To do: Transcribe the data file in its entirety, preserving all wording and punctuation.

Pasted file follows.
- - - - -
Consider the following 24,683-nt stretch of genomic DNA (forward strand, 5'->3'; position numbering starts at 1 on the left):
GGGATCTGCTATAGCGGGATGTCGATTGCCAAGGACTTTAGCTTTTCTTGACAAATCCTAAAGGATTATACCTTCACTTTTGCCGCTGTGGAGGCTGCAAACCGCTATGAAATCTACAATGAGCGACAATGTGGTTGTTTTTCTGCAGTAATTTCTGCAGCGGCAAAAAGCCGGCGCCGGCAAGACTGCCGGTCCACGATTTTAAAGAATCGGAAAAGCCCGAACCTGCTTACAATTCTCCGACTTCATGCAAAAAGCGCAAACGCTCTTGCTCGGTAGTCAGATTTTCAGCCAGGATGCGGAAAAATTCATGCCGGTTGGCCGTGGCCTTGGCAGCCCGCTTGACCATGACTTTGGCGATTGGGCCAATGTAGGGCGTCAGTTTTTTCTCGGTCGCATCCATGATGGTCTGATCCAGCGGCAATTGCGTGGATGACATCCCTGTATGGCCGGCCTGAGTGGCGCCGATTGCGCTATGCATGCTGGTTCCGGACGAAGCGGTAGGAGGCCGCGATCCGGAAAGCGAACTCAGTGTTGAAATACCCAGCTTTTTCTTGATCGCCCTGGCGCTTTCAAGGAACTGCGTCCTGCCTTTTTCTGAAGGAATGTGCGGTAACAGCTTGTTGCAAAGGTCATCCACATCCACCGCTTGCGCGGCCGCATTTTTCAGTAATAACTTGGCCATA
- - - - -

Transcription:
Consider the following 24,683-nt stretch of genomic DNA (forward strand, 5'->3'; position numbering starts at 1 on the left):
GGGATCTGCTATAGCGGGATGTCGATTGCCAAGGACTTTAGCTTTTCTTGACAAATCCTAAAGGATTATACCTTCACTTTTGCCGCTGTGGAGGCTGCAAACCGCTATGAAATCTACAATGAGCGACAATGTGGTTGTTTTTCTGCAGTAATTTCTGCAGCGGCAAAAAGCCGGCGCCGGCAAGACTGCCGGTCCACGATTTTAAAGAATCGGAAAAGCCCGAACCTGCTTACAATTCTCCGACTTCATGCAAAAAGCGCAAACGCTCTTGCTCGGTAGTCAGATTTTCAGCCAGGATGCGGAAAAATTCATGCCGGTTGGCCGTGGCCTTGGCAGCCCGCTTGACCATGACTTTGGCGATTGGGCCAATGTAGGGCGTCAGTTTTTTCTCGGTCGCATCCATGATGGTCTGATCCAGCGGCAATTGCGTGGATGACATCCCTGTATGGCCGGCCTGAGTGGCGCCGATTGCGCTATGCATGCTGGTTCCGGACGAAGCGGTAGGAGGCCGCGATCCGGAAAGCGAACTCAGTGTTGAAATACCCAGCTTTTTCTTGATCGCCCTGGCGCTTTCAAGGAACTGCGTCCTGCCTTTTTCTGAAGGAATGTGCGGTAACAGCTTGTTGCAAAGGTCATCCACATCCACCGCTTGCGCGGCCGCATTTTTCAGTAATAACTTGGCCATA